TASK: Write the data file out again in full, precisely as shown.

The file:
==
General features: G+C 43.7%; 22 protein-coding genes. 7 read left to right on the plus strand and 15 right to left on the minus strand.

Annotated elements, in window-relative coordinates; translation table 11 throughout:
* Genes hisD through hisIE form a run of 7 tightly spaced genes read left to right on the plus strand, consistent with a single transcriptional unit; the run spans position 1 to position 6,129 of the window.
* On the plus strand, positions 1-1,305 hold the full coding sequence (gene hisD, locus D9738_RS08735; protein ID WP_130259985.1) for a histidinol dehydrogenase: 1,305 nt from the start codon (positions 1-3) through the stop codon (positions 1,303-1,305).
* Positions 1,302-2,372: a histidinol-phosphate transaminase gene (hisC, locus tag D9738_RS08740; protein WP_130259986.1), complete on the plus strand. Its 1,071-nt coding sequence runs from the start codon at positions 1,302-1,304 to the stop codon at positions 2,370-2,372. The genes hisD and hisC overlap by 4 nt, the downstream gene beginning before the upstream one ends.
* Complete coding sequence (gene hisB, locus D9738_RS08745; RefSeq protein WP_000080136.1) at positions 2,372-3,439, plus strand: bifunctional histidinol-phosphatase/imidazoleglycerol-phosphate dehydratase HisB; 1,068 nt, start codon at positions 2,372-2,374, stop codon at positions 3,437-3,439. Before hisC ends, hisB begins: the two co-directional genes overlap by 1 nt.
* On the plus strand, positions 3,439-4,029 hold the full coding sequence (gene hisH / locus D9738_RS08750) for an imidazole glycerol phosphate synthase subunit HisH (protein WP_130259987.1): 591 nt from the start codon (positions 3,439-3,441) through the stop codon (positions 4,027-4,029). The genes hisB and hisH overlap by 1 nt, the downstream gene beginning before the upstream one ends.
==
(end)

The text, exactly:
General features: G+C 43.7%; 22 protein-coding genes. 7 read left to right on the plus strand and 15 right to left on the minus strand.

Annotated elements, in window-relative coordinates; translation table 11 throughout:
* Genes hisD through hisIE form a run of 7 tightly spaced genes read left to right on the plus strand, consistent with a single transcriptional unit; the run spans position 1 to position 6,129 of the window.
* On the plus strand, positions 1-1,305 hold the full coding sequence (gene hisD, locus D9738_RS08735; protein ID WP_130259985.1) for a histidinol dehydrogenase: 1,305 nt from the start codon (positions 1-3) through the stop codon (positions 1,303-1,305).
* Positions 1,302-2,372: a histidinol-phosphate transaminase gene (hisC, locus tag D9738_RS08740; protein WP_130259986.1), complete on the plus strand. Its 1,071-nt coding sequence runs from the start codon at positions 1,302-1,304 to the stop codon at positions 2,370-2,372. The genes hisD and hisC overlap by 4 nt, the downstream gene beginning before the upstream one ends.
* Complete coding sequence (gene hisB, locus D9738_RS08745; RefSeq protein WP_000080136.1) at positions 2,372-3,439, plus strand: bifunctional histidinol-phosphatase/imidazoleglycerol-phosphate dehydratase HisB; 1,068 nt, start codon at positions 2,372-2,374, stop codon at positions 3,437-3,439. Before hisC ends, hisB begins: the two co-directional genes overlap by 1 nt.
* On the plus strand, positions 3,439-4,029 hold the full coding sequence (gene hisH / locus D9738_RS08750) for an imidazole glycerol phosphate synthase subunit HisH (protein WP_130259987.1): 591 nt from the start codon (positions 3,439-3,441) through the stop codon (positions 4,027-4,029). The genes hisB and hisH overlap by 1 nt, the downstream gene beginning before the upstream one ends.